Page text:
A Feminine Motif: Part 4

Isabella McCall, Columnist • ikmccall17@ehc.edu

She could hear the low buzz even before she woke up. The droning of the little bugs she cared for permeated into her dreams. When she woke up they permeated the air outside turning it hazy. Through the open windows, she could see them flying from flower to flower in the vines outside the screens. They had become the flying symbols of her life; each bee reflected her life story living amongst them.

Her mornings were generally the same. She got dressed in long sleeves and tucked her pants into her boots even in the heat of summer. After she walked out through her old screen door she donned her thick gloves and veiled hat. All of the clothes she wore were to protect her from the stings of her colonies.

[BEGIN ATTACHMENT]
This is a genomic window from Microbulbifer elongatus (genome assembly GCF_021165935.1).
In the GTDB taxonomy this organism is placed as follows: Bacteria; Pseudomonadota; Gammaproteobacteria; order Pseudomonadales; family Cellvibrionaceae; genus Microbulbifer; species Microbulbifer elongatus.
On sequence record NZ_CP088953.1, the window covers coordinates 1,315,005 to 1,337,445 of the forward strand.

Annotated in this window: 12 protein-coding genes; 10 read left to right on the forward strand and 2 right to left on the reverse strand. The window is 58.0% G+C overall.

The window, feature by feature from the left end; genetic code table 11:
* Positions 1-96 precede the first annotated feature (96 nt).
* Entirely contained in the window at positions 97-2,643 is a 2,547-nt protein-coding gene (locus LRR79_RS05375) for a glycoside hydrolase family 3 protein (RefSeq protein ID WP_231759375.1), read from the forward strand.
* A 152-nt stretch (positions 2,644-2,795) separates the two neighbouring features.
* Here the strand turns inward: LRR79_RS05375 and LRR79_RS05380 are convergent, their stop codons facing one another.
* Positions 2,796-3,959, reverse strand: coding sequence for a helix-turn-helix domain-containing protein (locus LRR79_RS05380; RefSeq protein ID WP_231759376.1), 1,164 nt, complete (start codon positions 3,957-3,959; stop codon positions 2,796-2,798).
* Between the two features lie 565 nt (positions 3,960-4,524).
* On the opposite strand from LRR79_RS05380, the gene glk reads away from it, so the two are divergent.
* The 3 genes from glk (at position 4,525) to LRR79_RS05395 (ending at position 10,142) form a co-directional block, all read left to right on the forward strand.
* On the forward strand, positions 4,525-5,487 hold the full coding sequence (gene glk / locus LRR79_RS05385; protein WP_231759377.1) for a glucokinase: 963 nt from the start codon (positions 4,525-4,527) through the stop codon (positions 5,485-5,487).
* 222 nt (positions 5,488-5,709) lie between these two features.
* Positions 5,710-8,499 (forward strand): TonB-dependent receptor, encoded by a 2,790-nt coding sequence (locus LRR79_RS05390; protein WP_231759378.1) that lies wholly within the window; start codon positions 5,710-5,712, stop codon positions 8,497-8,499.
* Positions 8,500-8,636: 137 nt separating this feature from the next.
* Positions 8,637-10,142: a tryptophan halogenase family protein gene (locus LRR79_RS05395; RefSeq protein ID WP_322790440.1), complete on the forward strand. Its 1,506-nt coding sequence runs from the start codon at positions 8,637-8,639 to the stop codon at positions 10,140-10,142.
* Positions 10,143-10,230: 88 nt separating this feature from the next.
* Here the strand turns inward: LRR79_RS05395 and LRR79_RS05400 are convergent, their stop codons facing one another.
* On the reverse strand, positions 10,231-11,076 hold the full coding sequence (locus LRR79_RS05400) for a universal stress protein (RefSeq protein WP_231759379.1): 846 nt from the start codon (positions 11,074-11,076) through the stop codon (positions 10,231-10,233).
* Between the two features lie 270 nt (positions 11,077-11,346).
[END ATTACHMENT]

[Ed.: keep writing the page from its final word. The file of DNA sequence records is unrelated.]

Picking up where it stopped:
As she neared the white boxes in the grassy field in front of her house, the concentration of flying specks of gold increased. So did the sounds of the orchestra they formed with their conductor-queen. She knew they saw her, watching her to see what she was going to do. Was she going to leave or invade? Just as yesterday and the day before that, she invaded.

Once she stood before the boxes, she lifted the lid to a swarm winging towards her like shrunken fighter jets aiming for the interloper. But she ignored them and continued her job of lifting out combs and placing them in the bowl she carried. Once she had collected the day’s bounty, she replaced the lid and left. Leaving the bees to figure out what had happened.

This was her routine, every day she collected the honey, went home, bottled it and left to go into town to sell the jars at different stores. The money she earned, she put partially towards the bees and partially into her granddaughter’s saving account. She didn’t have much, but that was one thing she had that she knew she could give to her granddaughter; money for the education she never had. All her work for the betterment of her family.

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